Pádraig Harrington insists he’s playing well enough to allow himself to remain patient with his putting as he bids to continue his strong start to the season in the AT&T Pebble Beach National Pro-Am.
The Dubliner will defend the team title with his longstanding amateur partner JP McManus opposite Dermot Desmond and Spain’s Rafael Cabrera Bello at Spyglass Hill, one of three courses used this week along with Pebble Beach and Monterey Peninsula Country Club.
Harrington had a poor year on the greens last year but has worked diligently on his putting technique in the close season and already seen big improvements.
And while he did not putt well on the final day in the Waste Management Phoenix Open on Sunday, slipping from third to ninth following a closing 70, he’s seen enough positive signs so far that he is not tempted to start pushing any panic buttons.
“I’m always enthusiastic at the start of the year,” he said. “I’m an optimistic person. I played very well last year hitting the golf ball‑wise. I saw more of that last week, so that’s nice.
“I had putted well my first two tournaments in Europe. I putted well throughout start of the last week’s tournament; lost my way a little bit on Sunday.
“But I’m optimistic that I’ve seen some good things in my putting, and if that comes back, on top of hitting the ball well, you know, [there are] good days ahead.
“As I said last week, it’s easier to be patient when you’re playing well. I kind of feel like it’s going to happen so I don’t have to force it at the moment.”
Harrington has worked on his eyesight with a sports vision expert (SV:EYE) and on his routines with Dave Alred, who has coached some of the best rugby goalkickers in the world.
Asked how Aldred would have rated his kicking ability last week in Phoenix, when he booted American footballs into the crowd at TPC Scottsdale’s iconic 16th, he said: “He hasn’t commented yet, but I know he wouldn’t be happy. At this stage I think I could teach kicking at this stage. I didn’t land on my kicking leg, which would be a no‑no.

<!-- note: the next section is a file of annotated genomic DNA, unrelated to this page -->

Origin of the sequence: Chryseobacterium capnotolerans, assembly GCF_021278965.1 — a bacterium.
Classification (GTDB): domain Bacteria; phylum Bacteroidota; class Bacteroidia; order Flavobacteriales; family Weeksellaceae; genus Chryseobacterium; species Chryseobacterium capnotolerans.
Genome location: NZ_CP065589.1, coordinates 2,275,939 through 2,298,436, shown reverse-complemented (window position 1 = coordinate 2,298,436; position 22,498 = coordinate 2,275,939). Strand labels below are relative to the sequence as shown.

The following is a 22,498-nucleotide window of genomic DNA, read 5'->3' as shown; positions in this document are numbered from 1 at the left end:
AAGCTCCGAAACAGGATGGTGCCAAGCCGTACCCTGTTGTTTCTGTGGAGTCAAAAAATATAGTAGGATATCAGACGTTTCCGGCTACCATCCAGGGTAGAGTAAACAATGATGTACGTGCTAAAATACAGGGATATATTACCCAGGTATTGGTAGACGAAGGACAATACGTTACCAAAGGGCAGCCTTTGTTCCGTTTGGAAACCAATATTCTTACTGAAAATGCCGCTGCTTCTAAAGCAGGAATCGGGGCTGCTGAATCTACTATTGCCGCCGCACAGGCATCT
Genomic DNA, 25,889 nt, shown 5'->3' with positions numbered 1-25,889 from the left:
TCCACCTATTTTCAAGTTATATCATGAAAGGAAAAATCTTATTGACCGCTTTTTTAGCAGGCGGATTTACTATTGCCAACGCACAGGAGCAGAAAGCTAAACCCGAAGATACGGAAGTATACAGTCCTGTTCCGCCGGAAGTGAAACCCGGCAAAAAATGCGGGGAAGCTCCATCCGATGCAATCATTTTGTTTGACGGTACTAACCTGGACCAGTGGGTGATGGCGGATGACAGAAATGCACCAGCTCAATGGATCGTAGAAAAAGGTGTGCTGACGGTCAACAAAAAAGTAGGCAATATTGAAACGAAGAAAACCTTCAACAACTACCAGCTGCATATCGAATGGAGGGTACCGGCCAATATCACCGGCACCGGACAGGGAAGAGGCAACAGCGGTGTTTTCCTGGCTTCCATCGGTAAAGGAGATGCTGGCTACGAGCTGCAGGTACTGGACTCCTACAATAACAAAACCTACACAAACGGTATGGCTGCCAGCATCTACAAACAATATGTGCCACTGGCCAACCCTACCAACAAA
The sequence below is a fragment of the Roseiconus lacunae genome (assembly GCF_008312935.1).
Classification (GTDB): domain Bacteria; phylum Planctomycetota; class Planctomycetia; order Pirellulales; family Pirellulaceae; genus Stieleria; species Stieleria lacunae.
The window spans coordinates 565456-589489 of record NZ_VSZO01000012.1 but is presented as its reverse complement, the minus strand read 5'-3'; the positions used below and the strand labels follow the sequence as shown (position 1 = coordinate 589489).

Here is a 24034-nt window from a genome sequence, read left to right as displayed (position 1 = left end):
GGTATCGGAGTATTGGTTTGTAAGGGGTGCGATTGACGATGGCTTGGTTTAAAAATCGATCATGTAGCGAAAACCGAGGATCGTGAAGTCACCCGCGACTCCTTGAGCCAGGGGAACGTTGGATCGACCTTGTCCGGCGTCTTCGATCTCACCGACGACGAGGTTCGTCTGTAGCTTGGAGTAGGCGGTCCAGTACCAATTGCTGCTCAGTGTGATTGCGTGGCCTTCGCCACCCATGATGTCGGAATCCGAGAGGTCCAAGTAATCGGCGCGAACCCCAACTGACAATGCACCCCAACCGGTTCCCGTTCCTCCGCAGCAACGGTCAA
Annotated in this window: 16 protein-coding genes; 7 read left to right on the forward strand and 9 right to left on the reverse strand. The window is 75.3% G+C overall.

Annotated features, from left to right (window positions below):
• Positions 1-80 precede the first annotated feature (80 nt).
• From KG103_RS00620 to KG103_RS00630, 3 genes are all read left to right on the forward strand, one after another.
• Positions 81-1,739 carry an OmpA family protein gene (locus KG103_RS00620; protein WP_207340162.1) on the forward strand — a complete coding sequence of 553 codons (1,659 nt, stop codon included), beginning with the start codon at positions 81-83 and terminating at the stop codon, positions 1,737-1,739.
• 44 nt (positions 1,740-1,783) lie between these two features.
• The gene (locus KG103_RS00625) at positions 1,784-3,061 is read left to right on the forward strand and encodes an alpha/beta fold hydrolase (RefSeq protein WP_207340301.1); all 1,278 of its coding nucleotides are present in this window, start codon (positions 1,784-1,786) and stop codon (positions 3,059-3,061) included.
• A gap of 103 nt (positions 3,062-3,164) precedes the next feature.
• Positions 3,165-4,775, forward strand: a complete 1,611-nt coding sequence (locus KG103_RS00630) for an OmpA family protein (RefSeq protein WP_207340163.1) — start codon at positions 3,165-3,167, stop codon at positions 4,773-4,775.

“I kind of was halfway between side-footed and front-footed, and for him you’ve got to kick with the quad not the abductor. I was kind of half and half. I was afraid of missing the ball so wasn’t thinking too much about my technique that stage.”
England’s Lee Westwood is teeing it up at Pebble Beach in his first PGA Tour event since emigrating to Florida with his family.
Asked about the difficulties facing ex-pats in the US, Harrington reckons time will tell if it has been a good move for the Englishman.
However, he pointed out that there is a huge cultural difference between the European and US tours in terms of what you do off the course and warned against becoming isolated.
“I have definitely seen Europeans come across individually, and because the culture is different it’s hard to break out. As I said, the last place you want to spend any time on tour is in your hotel room. That’s sticking a nail in your coffin. You’ll overanalyse your game when you’re there. You have to get out and about and break the barriers.”
Then, in a moment of levity that will go down like a lead balloon with hotel operators all over Europe, he said: “But in Europe, the difference would be all the players stay at the same hotel; we share cars to and from the golf course; when you come back to your hotel, there is always guys you want to catch up with. And if you don’t know people, you have to ask where there is a decent restaurant.
“You know, you’re not going to have room service in a European hotel. I shouldn’t have said that, should I? (Laughter)…
“If you’re in the Southern Europe you’re used to going to dinner at 10:30 at night, so it’s just a different culture. For those guys it’s always been hard for them. But I’m sure it’s not a big change for Lee.
“I asked him this week, and probably the most pertinent question is was his wife and kids enjoying it.
He said they were. That’s going to decide a lot more about where Lee is living. You better believe it. It’s much more to do with your family than anything else.”